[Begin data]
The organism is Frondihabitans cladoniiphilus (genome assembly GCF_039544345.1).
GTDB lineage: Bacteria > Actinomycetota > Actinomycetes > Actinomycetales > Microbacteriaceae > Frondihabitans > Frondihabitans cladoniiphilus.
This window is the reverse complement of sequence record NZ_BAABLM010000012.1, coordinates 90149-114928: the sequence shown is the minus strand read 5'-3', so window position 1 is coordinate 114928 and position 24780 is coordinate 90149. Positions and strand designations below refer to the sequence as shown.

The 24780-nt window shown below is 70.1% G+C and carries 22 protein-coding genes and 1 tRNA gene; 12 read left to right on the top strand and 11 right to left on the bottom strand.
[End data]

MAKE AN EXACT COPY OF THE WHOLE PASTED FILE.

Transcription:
The organism is Frondihabitans cladoniiphilus (genome assembly GCF_039544345.1).
GTDB lineage: Bacteria > Actinomycetota > Actinomycetes > Actinomycetales > Microbacteriaceae > Frondihabitans > Frondihabitans cladoniiphilus.
This window is the reverse complement of sequence record NZ_BAABLM010000012.1, coordinates 90149-114928: the sequence shown is the minus strand read 5'-3', so window position 1 is coordinate 114928 and position 24780 is coordinate 90149. Positions and strand designations below refer to the sequence as shown.

The 24780-nt window shown below is 70.1% G+C and carries 22 protein-coding genes and 1 tRNA gene; 12 read left to right on the top strand and 11 right to left on the bottom strand.